- 5,99 €
If you don't have anything nice to say about motherhood, then… read this book. Robin O'Bryant offers a no holds barred look at the day to day life of being a mother to three, running a household and the everyday monotony of parenting. It's not always pretty but it's real. Whether she's stuffing cabbage in her bra… dealing with defiant yet determined daughters… yelling at the F.B.I... or explaining the birds and the bees to her preschooler… you're sure to find dozens of humorous and relatable situations. From the creator of Robin's Chicks, one of the South's most popular blogs on motherhood, misunderstandings and musings, comes a collection of essays that will not only make you laugh and cry, but realize that you're not alone in your journey.
Sit back and relax, pour yourself some "mommy juice," throw a fresh diaper on your baby and deadbolt the bedroom door to keep your kids out… because once you start reading you'll be too busy wiping away tears of laughter to wipe anybody's butt.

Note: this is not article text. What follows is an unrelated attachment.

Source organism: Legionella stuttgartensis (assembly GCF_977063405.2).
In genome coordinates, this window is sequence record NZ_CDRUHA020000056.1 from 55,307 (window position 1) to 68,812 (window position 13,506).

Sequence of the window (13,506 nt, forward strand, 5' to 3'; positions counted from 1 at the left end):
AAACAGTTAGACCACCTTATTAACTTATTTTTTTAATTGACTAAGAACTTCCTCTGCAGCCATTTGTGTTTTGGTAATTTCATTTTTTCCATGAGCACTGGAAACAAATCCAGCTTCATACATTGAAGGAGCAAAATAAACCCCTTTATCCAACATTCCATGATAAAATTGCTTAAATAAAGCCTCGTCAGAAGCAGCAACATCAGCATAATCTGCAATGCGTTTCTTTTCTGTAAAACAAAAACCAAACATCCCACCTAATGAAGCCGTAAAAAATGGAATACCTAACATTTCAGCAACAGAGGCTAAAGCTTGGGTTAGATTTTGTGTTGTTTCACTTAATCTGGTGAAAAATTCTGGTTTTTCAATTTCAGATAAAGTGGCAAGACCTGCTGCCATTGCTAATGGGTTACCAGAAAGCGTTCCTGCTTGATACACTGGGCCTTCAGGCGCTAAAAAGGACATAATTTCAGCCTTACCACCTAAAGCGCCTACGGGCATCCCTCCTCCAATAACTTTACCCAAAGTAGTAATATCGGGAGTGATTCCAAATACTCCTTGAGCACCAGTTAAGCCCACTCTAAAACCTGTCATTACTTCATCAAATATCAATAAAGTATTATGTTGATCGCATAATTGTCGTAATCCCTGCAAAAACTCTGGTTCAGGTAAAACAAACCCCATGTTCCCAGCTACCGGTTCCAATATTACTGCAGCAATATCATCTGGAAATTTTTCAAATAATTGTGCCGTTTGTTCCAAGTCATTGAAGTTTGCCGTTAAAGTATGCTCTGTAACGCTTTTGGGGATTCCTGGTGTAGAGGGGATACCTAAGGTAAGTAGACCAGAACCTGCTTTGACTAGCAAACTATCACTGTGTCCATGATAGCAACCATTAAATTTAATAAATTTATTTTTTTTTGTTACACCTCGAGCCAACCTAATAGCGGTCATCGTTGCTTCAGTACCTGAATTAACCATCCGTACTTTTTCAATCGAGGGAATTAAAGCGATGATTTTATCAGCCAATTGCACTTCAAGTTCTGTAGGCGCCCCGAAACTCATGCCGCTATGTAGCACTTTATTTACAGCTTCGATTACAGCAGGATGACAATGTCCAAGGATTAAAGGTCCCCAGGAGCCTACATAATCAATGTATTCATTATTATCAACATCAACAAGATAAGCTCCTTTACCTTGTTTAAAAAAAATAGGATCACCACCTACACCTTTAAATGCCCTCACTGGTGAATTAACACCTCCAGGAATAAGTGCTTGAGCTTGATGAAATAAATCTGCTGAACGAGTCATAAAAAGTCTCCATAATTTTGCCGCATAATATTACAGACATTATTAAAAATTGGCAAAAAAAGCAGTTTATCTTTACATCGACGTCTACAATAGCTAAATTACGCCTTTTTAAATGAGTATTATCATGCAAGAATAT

O'Bryant's terrific collection of sketches about motherhood will make readers laugh and think. Besides O'Bryant (Second Helping), author of the humor column and blog Robin's Chicks, her three daughters are the stars, with husband Zeb appearing as wonderful, intelligent, yet still frequently inept partner. Youngest daughter Sadie is full of sweetness, while middle sister Emma is "uncanny in her ability to seek, destroy, and then cover her tracks" and might have "a bright future with Cirque de Soleil or as a cat burglar." Oldest daughter Aubrey is always ready with tough questions, as when she spots her father in the bathroom: "You an ele-pant, Daddy?" Sunday School and appeals to the Lord crop up, but these stories will appeal to readers from any background. Besides her candor about bodily parts and functions, O'Bryant admits to having "the mouth of a sailor" as well as occasionally treating herself to a bit of "Mommy Juice." Some passages would make great stand-up comedy, like her chapter on road trips and her five-day pedicure instructions, but the author also provides keen observations, helpful suggestions (cabbage leaves to stop milk flow, anyone?), and considerable wisdom. Parents will find O'Bryant's book, like parenting itself, to be "freakin' awesome."